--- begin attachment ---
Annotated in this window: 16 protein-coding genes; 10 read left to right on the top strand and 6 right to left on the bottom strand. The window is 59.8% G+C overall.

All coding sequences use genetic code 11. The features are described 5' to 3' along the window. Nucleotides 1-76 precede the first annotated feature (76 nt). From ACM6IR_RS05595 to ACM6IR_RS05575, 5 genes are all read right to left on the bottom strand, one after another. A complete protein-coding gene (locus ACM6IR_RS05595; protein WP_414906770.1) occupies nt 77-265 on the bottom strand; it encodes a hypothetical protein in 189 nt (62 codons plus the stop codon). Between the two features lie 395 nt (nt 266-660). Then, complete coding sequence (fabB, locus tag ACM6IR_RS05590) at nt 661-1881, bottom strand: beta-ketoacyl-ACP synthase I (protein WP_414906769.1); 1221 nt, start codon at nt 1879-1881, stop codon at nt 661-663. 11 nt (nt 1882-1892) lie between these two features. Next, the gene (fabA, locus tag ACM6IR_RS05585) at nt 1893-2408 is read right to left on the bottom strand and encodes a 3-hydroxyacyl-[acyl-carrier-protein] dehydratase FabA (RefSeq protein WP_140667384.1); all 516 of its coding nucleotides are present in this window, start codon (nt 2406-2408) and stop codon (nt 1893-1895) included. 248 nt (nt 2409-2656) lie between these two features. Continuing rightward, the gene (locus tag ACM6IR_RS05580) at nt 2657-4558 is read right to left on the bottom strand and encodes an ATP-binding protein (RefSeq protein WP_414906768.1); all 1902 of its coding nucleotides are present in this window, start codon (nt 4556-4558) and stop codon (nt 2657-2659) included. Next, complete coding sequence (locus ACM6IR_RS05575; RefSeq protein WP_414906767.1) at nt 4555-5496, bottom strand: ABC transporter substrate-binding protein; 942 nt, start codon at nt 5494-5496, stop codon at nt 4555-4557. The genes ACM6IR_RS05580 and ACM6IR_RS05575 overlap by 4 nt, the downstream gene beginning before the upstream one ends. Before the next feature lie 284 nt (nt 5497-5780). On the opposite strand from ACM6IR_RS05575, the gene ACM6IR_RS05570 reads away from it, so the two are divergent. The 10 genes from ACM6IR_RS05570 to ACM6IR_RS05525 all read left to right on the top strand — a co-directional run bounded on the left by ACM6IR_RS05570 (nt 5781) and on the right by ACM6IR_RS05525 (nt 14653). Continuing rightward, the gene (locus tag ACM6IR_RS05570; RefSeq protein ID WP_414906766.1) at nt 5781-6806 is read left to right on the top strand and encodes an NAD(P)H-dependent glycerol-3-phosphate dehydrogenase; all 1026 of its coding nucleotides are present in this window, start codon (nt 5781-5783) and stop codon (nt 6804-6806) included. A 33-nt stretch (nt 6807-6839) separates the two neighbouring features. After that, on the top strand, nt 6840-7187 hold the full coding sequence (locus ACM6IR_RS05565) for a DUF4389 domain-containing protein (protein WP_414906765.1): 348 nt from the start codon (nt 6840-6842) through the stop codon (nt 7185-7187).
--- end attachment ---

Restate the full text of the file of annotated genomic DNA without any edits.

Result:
Annotated in this window: 16 protein-coding genes; 10 read left to right on the top strand and 6 right to left on the bottom strand. The window is 59.8% G+C overall.

All coding sequences use genetic code 11. The features are described 5' to 3' along the window. Nucleotides 1-76 precede the first annotated feature (76 nt). From ACM6IR_RS05595 to ACM6IR_RS05575, 5 genes are all read right to left on the bottom strand, one after another. A complete protein-coding gene (locus ACM6IR_RS05595; protein WP_414906770.1) occupies nt 77-265 on the bottom strand; it encodes a hypothetical protein in 189 nt (62 codons plus the stop codon). Between the two features lie 395 nt (nt 266-660). Then, complete coding sequence (fabB, locus tag ACM6IR_RS05590) at nt 661-1881, bottom strand: beta-ketoacyl-ACP synthase I (protein WP_414906769.1); 1221 nt, start codon at nt 1879-1881, stop codon at nt 661-663. 11 nt (nt 1882-1892) lie between these two features. Next, the gene (fabA, locus tag ACM6IR_RS05585) at nt 1893-2408 is read right to left on the bottom strand and encodes a 3-hydroxyacyl-[acyl-carrier-protein] dehydratase FabA (RefSeq protein WP_140667384.1); all 516 of its coding nucleotides are present in this window, start codon (nt 2406-2408) and stop codon (nt 1893-1895) included. 248 nt (nt 2409-2656) lie between these two features. Continuing rightward, the gene (locus tag ACM6IR_RS05580) at nt 2657-4558 is read right to left on the bottom strand and encodes an ATP-binding protein (RefSeq protein WP_414906768.1); all 1902 of its coding nucleotides are present in this window, start codon (nt 4556-4558) and stop codon (nt 2657-2659) included. Next, complete coding sequence (locus ACM6IR_RS05575; RefSeq protein WP_414906767.1) at nt 4555-5496, bottom strand: ABC transporter substrate-binding protein; 942 nt, start codon at nt 5494-5496, stop codon at nt 4555-4557. The genes ACM6IR_RS05580 and ACM6IR_RS05575 overlap by 4 nt, the downstream gene beginning before the upstream one ends. Before the next feature lie 284 nt (nt 5497-5780). On the opposite strand from ACM6IR_RS05575, the gene ACM6IR_RS05570 reads away from it, so the two are divergent. The 10 genes from ACM6IR_RS05570 to ACM6IR_RS05525 all read left to right on the top strand — a co-directional run bounded on the left by ACM6IR_RS05570 (nt 5781) and on the right by ACM6IR_RS05525 (nt 14653). Continuing rightward, the gene (locus tag ACM6IR_RS05570; RefSeq protein ID WP_414906766.1) at nt 5781-6806 is read left to right on the top strand and encodes an NAD(P)H-dependent glycerol-3-phosphate dehydrogenase; all 1026 of its coding nucleotides are present in this window, start codon (nt 5781-5783) and stop codon (nt 6804-6806) included. A 33-nt stretch (nt 6807-6839) separates the two neighbouring features. After that, on the top strand, nt 6840-7187 hold the full coding sequence (locus ACM6IR_RS05565) for a DUF4389 domain-containing protein (protein WP_414906765.1): 348 nt from the start codon (nt 6840-6842) through the stop codon (nt 7185-7187).